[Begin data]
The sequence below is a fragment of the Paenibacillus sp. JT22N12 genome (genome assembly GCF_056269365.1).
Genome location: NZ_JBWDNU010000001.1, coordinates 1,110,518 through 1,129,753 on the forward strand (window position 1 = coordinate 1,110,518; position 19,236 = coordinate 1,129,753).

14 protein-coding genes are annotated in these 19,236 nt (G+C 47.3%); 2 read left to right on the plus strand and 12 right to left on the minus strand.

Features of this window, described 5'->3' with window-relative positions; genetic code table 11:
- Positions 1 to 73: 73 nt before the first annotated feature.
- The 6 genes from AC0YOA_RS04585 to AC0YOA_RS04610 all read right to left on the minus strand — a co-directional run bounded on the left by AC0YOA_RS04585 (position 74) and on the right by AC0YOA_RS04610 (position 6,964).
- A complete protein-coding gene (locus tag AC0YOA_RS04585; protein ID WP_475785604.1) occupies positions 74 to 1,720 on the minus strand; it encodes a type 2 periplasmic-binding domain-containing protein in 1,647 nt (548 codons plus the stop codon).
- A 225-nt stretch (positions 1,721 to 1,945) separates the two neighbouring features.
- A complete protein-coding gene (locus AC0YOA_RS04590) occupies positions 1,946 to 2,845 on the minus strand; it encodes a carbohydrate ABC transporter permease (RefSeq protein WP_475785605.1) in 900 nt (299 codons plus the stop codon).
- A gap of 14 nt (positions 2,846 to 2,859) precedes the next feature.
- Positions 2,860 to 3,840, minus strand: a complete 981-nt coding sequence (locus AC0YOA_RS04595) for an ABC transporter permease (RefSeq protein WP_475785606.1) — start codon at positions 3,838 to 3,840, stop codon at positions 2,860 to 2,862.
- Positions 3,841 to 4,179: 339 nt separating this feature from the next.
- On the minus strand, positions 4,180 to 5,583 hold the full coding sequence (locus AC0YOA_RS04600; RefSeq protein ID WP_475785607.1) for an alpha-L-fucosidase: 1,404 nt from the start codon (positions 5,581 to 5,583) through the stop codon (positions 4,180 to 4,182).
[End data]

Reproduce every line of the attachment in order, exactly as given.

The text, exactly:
The sequence below is a fragment of the Paenibacillus sp. JT22N12 genome (genome assembly GCF_056269365.1).
Genome location: NZ_JBWDNU010000001.1, coordinates 1,110,518 through 1,129,753 on the forward strand (window position 1 = coordinate 1,110,518; position 19,236 = coordinate 1,129,753).

14 protein-coding genes are annotated in these 19,236 nt (G+C 47.3%); 2 read left to right on the plus strand and 12 right to left on the minus strand.

Features of this window, described 5'->3' with window-relative positions; genetic code table 11:
- Positions 1 to 73: 73 nt before the first annotated feature.
- The 6 genes from AC0YOA_RS04585 to AC0YOA_RS04610 all read right to left on the minus strand — a co-directional run bounded on the left by AC0YOA_RS04585 (position 74) and on the right by AC0YOA_RS04610 (position 6,964).
- A complete protein-coding gene (locus tag AC0YOA_RS04585; protein ID WP_475785604.1) occupies positions 74 to 1,720 on the minus strand; it encodes a type 2 periplasmic-binding domain-containing protein in 1,647 nt (548 codons plus the stop codon).
- A 225-nt stretch (positions 1,721 to 1,945) separates the two neighbouring features.
- A complete protein-coding gene (locus AC0YOA_RS04590) occupies positions 1,946 to 2,845 on the minus strand; it encodes a carbohydrate ABC transporter permease (RefSeq protein WP_475785605.1) in 900 nt (299 codons plus the stop codon).
- A gap of 14 nt (positions 2,846 to 2,859) precedes the next feature.
- Positions 2,860 to 3,840, minus strand: a complete 981-nt coding sequence (locus AC0YOA_RS04595) for an ABC transporter permease (RefSeq protein WP_475785606.1) — start codon at positions 3,838 to 3,840, stop codon at positions 2,860 to 2,862.
- Positions 3,841 to 4,179: 339 nt separating this feature from the next.
- On the minus strand, positions 4,180 to 5,583 hold the full coding sequence (locus AC0YOA_RS04600; RefSeq protein ID WP_475785607.1) for an alpha-L-fucosidase: 1,404 nt from the start codon (positions 5,581 to 5,583) through the stop codon (positions 4,180 to 4,182).